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tv   World News Now  ABC  November 10, 2015 2:37am-3:01am EST

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the burst of middle east violence. a new agreement that could help israel. and the conflict in syria. netanyahu said he is optimistic for middle east peace. >> and i remain committed for peace, of two nations and two peoples. >> reporter: josh earnest expressed skepticism that middle east peace can be achieved while president obama is in office. >> it's unlikely that talks in pursuit of the two-state collusion will begin in the next 14 months. >> reporter: the meeting came in the midst of another controversy. netanyahu's spokesman calling president obama anti-semitic on facebook. vice president biden saying over the weekend, there should be no tolerance for that kind of respect. >> megan hughes, appreciate it. in response to its scandal,
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volkswagen is giving what it calls a goodwill package. it is giving owners gift cards to regain trust. more than 40,000 owners in the u.s. will receive offers. vw is working on a fix for the vehicles. new development in the e. coli outbreak. health officials say they found no source for the e. coli outbreak, that sickened 40 people. they agreed to remove all old food and deep-clean the stores that were closed. your breakfast fans could be affected by protests planned at fast food restaurants this morning. organizers say that workers plan to walk off the job today in restaurants in 270 cities. today's demonstrations are the latest in a three-year effort for a $15 an hour wage. the protests will culminate tonight at the republican debates in milwaukee. >> showdown in wisconsin. pizza hut is out with a new
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delivery box it says can make every day a holiday. it's the triple treat box. it has three drawers for your pizza, bred sticks and dessert. the triple treat box and everything that comes inside it can be yours for $19.99. we'll presume that some pizza was enjoyed during "monday night football," which brings up a brief episode of sports analysis that bob costas would love to entertain. sports with reena. >> thank you, sir. it wasn't a marquee match-up. san diego was um 19-14, when zach miller of the bears made this. hand-catch this before tumbling into the end zone. you see that? the bears, tackled on -- you have something to weigh in? you know what i'm talking about. that's a reenaism.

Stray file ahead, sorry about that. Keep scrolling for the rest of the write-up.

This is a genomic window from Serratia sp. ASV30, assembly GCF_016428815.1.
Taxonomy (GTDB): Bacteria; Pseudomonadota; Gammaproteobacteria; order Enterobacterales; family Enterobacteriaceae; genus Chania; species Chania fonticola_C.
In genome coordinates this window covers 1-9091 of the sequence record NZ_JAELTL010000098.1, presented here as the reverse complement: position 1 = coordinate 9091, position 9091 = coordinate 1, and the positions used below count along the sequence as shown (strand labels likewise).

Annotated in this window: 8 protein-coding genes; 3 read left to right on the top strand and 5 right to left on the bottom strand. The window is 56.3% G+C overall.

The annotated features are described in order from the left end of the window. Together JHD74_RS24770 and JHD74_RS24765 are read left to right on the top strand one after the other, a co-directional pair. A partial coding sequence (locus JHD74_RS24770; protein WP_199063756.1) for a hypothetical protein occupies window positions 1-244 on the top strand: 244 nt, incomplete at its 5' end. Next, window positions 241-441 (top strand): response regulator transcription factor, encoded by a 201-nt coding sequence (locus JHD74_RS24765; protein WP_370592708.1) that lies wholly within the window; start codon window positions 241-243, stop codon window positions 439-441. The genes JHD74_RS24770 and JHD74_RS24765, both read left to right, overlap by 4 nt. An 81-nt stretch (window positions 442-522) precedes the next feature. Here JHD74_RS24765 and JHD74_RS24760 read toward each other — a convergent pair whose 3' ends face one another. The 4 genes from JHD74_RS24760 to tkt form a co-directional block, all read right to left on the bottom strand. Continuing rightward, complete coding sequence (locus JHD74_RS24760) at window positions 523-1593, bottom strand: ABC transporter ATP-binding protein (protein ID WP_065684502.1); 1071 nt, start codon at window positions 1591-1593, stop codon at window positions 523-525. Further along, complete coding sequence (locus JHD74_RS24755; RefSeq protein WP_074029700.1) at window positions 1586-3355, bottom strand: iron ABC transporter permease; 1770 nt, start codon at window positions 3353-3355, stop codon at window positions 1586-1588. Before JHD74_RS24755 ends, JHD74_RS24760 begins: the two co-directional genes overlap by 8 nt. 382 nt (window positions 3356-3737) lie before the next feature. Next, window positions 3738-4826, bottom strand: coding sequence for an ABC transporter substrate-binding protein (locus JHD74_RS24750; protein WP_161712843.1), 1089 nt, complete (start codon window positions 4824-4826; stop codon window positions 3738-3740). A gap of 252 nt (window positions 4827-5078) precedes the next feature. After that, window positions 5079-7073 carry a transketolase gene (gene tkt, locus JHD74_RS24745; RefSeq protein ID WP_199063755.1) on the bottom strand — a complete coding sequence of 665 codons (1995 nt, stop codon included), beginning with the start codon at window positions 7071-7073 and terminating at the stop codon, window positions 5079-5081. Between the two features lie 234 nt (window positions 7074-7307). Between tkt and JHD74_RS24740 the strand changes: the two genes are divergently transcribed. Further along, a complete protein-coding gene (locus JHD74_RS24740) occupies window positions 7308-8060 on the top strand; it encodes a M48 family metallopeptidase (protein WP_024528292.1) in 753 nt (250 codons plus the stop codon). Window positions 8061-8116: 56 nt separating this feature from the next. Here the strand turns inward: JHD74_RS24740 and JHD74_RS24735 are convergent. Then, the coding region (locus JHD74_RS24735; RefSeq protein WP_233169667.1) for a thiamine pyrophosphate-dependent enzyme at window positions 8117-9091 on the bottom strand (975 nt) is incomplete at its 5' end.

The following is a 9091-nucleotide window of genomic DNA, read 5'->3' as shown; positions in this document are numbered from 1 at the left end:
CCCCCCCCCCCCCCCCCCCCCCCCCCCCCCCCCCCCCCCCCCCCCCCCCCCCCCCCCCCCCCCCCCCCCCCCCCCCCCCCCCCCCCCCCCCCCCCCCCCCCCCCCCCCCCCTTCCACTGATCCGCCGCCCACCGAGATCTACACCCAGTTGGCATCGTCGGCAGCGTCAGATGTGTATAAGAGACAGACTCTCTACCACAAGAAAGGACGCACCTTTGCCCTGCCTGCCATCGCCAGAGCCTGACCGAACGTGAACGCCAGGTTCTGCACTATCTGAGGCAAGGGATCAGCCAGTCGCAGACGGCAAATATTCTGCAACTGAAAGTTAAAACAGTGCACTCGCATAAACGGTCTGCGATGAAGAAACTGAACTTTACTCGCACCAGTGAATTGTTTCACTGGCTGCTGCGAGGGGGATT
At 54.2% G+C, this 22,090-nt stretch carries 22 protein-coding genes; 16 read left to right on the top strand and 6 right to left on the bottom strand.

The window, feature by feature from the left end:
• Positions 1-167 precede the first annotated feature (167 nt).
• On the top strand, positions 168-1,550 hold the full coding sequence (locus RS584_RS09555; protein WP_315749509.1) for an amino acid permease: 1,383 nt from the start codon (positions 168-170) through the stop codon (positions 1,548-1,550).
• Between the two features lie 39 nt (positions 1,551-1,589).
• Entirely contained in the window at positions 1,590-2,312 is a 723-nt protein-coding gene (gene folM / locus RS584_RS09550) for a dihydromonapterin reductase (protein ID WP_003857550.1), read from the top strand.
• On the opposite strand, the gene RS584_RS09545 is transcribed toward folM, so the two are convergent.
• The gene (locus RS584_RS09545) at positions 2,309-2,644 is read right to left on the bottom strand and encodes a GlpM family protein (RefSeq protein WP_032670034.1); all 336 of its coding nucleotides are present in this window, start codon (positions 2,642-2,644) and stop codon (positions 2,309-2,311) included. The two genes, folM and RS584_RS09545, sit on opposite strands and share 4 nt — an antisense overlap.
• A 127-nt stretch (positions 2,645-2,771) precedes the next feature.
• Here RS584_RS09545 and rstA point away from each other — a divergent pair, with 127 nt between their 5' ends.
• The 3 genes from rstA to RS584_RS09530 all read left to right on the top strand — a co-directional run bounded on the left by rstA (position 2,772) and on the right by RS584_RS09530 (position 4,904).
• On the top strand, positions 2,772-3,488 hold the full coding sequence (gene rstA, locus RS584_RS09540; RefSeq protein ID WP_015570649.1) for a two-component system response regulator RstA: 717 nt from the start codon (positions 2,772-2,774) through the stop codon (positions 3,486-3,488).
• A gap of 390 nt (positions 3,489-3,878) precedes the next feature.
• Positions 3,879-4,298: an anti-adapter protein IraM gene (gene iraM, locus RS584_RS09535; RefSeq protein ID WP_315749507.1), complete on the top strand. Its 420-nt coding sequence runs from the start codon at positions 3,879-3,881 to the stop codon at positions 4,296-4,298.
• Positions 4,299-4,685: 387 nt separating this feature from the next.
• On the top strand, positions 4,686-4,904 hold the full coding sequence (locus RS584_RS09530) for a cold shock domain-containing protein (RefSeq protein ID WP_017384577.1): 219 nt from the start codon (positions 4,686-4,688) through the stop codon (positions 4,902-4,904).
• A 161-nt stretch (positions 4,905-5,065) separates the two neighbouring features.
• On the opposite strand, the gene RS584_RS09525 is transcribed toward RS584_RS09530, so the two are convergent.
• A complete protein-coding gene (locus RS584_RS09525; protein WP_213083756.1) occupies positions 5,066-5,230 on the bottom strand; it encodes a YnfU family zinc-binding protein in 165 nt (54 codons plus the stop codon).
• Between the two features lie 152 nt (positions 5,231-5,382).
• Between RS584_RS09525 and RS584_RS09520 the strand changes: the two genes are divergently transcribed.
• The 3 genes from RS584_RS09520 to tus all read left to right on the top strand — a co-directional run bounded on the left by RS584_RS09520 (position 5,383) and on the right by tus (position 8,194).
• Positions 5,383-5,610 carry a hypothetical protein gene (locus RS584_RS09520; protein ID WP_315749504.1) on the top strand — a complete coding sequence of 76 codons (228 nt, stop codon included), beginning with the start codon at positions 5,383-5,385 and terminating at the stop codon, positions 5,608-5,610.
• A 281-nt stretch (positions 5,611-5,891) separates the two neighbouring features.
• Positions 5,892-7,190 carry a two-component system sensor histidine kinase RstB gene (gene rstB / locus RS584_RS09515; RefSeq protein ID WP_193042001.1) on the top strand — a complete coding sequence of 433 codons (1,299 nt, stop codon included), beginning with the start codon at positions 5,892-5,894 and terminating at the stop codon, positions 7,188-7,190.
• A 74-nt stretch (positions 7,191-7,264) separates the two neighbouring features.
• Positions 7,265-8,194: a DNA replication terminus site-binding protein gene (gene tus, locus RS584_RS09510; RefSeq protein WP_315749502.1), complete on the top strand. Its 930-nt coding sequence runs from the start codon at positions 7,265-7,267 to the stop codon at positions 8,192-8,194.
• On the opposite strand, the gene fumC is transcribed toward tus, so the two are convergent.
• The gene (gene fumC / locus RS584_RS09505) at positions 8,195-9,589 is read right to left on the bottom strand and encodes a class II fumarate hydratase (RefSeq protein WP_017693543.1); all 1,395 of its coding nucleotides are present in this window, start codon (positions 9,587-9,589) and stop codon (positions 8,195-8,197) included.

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it was tacked on by two-point conversion. that was enough to win it. chicago takes this 22-19. do you have something to say? >> it's a hand catch as opposed to what? a leg catch? >> a hand catch. like, got it with his hand. you're right. what's the term? >> just a catch. >> got to beef it up. >> a hand catch. >> a hand catch. i don't know. as opposed to his legislatis. one guy got it between his legs. >> he did. nutcracker. coming up, saving time on everyday tasks. grab your smartphone. it could make your life easier. >> the olympic athlete who got worldwide attention as a figure skater. and then, slid into challenging times. we're introducing you to a 17-year-old college grad showing off his smarts at his first job at nasa. that, after a chilly look at 36 degrees in great falls in montana. the inspiration for the
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it's a pleasure gel that magnifies both our sensations. it gives us chills in places we've never gotten chills before. yeah, it makes us feel like... dare to feel more with new k-y love. watch this. a 25-year-old daredevil from england, got an extraordinary view of paris. he climbed to the top of the eiffel tower, without ropes. recording his adventure on a goprocamera. he snuck in after midnight. at the top, he walked around in the narrow beams. when he finally came down, security guards were waiting. the police questioned him for six hours. but then, in a very french way, they let him go. >> that's a scary video. >> well, the gopro makes everything seem bigger than it is. look, mom. no hands. now, to the story of a